In flow cytometry, different cell types are usually selected or “gated” by a series of 1- or 2-dimensional geometric subsets of the measurements made on each cell. This is easily accomplished in commercial flow cytometry packages but it is difficult to work computationally with the results of this process. The ability to retrieve the results and work with both them and the raw data is critical; our experience points to the importance of bioinformatics tools that will allow us to examine gating robustness, combine manual and automated gating, and perform exploratory data analysis. To provide this capability, we have developed a Bioconductor package called flowFlowJo that can import gates defined by the commercial package FlowJo and work with them in a manner consistent with the other flow packages in Bioconductor. We present this package and illustrate some of the ways in which it can be used.
doi:10.1155/2009/809469
PMCID: PMC2775689  PMID: 19956421
10.  FlowFP: A Bioconductor Package for Fingerprinting Flow Cytometric Data 
Advances in Bioinformatics  2009;2009:193947.
A new software package called flowFP for the analysis of flow cytometry data is introduced. The package, which is tightly integrated with other Bioconductor software for analysis of flow cytometry, provides tools to transform raw flow cytometry data into a form suitable for direct input into conventional statistical analysis and empirical modeling software tools. The approach of flowFP is to generate a description of the multivariate probability distribution function of flow cytometry data in the form of a “fingerprint.” As such, it is independent of a presumptive functional form for the distribution, in contrast with model-based methods such as Gaussian Mixture Modeling. FlowFP is computationally efficient and able to handle extremely large flow cytometry data sets of arbitrary dimensionality. Algorithms and software implementation of the package are described. Use of the software is exemplified with applications to data quality control and to the automated classification of Acute Myeloid Leukemia.
doi:10.1155/2009/193947
PMCID: PMC2777013  PMID: 19956416
11.  A Combinatory Approach for Selecting Prognostic Genes in Microarray Studies of Tumour Survivals 
Advances in Bioinformatics  2009;2009:480486.
Different from significant gene expression analysis which looks for genes that are differentially regulated, feature selection in the microarray-based prognostic gene expression analysis aims at finding a subset of marker genes that are not only differentially expressed but also informative for prediction. Unfortunately feature selection in literature of microarray study is predominated by the simple heuristic univariate gene filter paradigm that selects differentially expressed genes according to their statistical significances. We introduce a combinatory feature selection strategy that integrates differential gene expression analysis with the Gram-Schmidt process to identify prognostic genes that are both statistically significant and highly informative for predicting tumour survival outcomes. Empirical application to leukemia and ovarian cancer survival data through-within- and cross-study validations shows that the feature space can be largely reduced while achieving improved testing performances.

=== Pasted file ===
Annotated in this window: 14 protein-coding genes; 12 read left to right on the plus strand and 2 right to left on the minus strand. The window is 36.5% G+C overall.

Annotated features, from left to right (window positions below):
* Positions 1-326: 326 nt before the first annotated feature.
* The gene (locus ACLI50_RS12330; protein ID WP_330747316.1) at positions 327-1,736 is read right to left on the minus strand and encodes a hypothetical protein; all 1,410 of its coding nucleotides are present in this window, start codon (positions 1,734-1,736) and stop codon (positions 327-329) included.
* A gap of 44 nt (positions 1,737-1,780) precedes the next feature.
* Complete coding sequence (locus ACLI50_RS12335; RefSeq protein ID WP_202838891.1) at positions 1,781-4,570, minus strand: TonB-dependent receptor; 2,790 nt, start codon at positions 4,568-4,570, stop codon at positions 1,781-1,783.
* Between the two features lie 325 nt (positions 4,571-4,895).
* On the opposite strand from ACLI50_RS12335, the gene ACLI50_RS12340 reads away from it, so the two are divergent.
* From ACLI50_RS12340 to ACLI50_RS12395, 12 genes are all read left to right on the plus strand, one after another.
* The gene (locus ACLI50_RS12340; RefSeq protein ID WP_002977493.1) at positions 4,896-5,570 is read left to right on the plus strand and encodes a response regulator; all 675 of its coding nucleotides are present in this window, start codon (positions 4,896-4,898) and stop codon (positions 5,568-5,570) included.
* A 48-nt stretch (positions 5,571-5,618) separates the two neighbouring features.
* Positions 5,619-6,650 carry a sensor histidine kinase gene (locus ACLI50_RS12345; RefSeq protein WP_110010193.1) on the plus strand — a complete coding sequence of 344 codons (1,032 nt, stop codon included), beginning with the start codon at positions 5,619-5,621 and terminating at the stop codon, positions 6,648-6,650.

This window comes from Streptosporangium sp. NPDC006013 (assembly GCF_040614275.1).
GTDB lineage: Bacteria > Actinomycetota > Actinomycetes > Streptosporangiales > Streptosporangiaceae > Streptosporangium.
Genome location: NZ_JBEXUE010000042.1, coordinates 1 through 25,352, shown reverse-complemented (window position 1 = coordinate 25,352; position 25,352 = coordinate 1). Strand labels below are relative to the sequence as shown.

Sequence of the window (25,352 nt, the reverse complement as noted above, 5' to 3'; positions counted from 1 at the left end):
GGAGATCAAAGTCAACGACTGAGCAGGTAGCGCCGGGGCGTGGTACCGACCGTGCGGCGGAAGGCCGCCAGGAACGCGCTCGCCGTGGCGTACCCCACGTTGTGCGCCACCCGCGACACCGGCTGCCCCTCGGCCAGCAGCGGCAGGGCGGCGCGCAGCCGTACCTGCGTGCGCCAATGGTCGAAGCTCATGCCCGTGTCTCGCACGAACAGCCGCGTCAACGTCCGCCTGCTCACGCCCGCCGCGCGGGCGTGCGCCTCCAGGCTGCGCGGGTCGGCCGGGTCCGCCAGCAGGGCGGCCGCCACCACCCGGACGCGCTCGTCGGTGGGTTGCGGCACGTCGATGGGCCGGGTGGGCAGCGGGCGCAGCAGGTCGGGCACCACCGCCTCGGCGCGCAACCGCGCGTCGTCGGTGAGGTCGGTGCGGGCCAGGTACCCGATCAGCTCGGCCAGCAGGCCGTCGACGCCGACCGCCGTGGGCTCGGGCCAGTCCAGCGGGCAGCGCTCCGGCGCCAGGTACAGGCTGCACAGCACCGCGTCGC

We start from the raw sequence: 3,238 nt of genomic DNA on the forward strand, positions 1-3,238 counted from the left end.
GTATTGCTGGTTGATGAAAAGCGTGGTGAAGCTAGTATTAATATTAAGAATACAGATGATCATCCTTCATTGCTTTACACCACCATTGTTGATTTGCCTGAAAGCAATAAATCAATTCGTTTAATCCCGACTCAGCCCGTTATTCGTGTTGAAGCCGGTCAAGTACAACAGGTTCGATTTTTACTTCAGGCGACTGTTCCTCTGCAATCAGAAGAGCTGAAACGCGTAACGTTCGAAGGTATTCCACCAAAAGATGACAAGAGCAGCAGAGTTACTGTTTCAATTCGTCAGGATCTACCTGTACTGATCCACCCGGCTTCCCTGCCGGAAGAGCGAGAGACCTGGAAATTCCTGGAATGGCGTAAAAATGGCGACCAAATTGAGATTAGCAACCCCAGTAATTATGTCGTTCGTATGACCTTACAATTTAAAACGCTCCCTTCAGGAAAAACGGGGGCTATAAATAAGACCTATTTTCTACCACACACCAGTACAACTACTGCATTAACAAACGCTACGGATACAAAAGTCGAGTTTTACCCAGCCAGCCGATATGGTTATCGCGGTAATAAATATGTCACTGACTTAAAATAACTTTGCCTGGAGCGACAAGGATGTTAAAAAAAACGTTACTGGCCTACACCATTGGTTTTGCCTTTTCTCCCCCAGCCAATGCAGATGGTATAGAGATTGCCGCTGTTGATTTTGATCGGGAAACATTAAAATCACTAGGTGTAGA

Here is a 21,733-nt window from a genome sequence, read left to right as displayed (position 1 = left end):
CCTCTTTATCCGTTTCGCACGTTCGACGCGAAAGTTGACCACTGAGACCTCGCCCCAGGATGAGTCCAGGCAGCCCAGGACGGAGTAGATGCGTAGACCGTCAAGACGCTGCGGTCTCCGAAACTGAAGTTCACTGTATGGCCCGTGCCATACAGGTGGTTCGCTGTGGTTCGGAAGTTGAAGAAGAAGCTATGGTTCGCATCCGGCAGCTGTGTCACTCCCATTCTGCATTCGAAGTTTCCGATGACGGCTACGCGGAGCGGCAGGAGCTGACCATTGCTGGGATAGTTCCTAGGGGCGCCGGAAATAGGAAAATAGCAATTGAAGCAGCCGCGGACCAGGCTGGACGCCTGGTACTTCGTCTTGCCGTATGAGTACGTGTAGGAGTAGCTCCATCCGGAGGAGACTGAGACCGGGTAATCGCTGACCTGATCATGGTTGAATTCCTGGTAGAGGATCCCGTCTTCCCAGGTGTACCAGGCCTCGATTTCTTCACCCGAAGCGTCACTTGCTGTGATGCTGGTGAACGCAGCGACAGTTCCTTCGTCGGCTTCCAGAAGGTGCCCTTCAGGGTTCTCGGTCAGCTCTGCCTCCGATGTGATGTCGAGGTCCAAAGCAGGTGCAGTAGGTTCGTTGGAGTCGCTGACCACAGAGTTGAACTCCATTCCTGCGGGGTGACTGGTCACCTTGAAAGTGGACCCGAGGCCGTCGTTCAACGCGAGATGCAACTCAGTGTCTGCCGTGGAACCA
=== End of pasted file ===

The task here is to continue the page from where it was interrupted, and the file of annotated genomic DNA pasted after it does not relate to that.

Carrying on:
doi:10.1155/2009/480486
PMCID: PMC2777003  PMID: 19956419
12.  Tumor Classification Using High-Order Gene Expression Profiles Based on Multilinear ICA 
Advances in Bioinformatics  2009;2009:926450.
Motivation. Independent Components Analysis (ICA) maximizes the statistical independence of the representational components of a training gene expression profiles (GEP) ensemble, but it cannot distinguish relations between the different factors, or different modes, and it is not available to high-order GEP Data Mining. In order to generalize ICA, we introduce Multilinear-ICA and apply it to tumor classification using high order GEP. Firstly, we introduce the basis conceptions and operations of tensor and recommend Support Vector Machine (SVM) classifier and Multilinear-ICA. Secondly, the higher score genes of original high order GEP are selected by using t-statistics and tabulate tensors. Thirdly, the tensors are performed by Multilinear-ICA. Finally, the SVM is used to classify the tumor subtypes. Results. To show the validity of the proposed method, we apply it to tumor classification using high order GEP. Though we only use three datasets, the experimental results show that the method is effective and feasible. Through this survey, we hope to gain some insight into the problem of high order GEP tumor classification, in aid of further developing more effective tumor classification algorithms.
doi:10.1155/2009/926450
PMCID: PMC2778791  PMID: 19956422
13.  The FAST-AIMS Clinical Mass Spectrometry Analysis System 
Advances in Bioinformatics  2009;2009:598241.
Within clinical proteomics, mass spectrometry analysis of biological samples is emerging as an important high-throughput technology, capable of producing powerful diagnostic and prognostic models and identifying important disease biomarkers. As interest in this area grows, and the number of such proteomics datasets continues to increase, the need has developed for efficient, comprehensive, reproducible methods of mass spectrometry data analysis by both experts and nonexperts. We have designed and implemented a stand-alone software system, FAST-AIMS, which seeks to meet this need through automation of data preprocessing, feature selection, classification model generation, and performance estimation. FAST-AIMS is an efficient and user-friendly stand-alone software for predictive analysis of mass spectrometry data. The present resource review paper will describe the features and use of the FAST-AIMS system. The system is freely available for download for noncommercial use.
doi:10.1155/2009/598241
PMCID: PMC2775698  PMID: 19956420

Results 1-13 (13)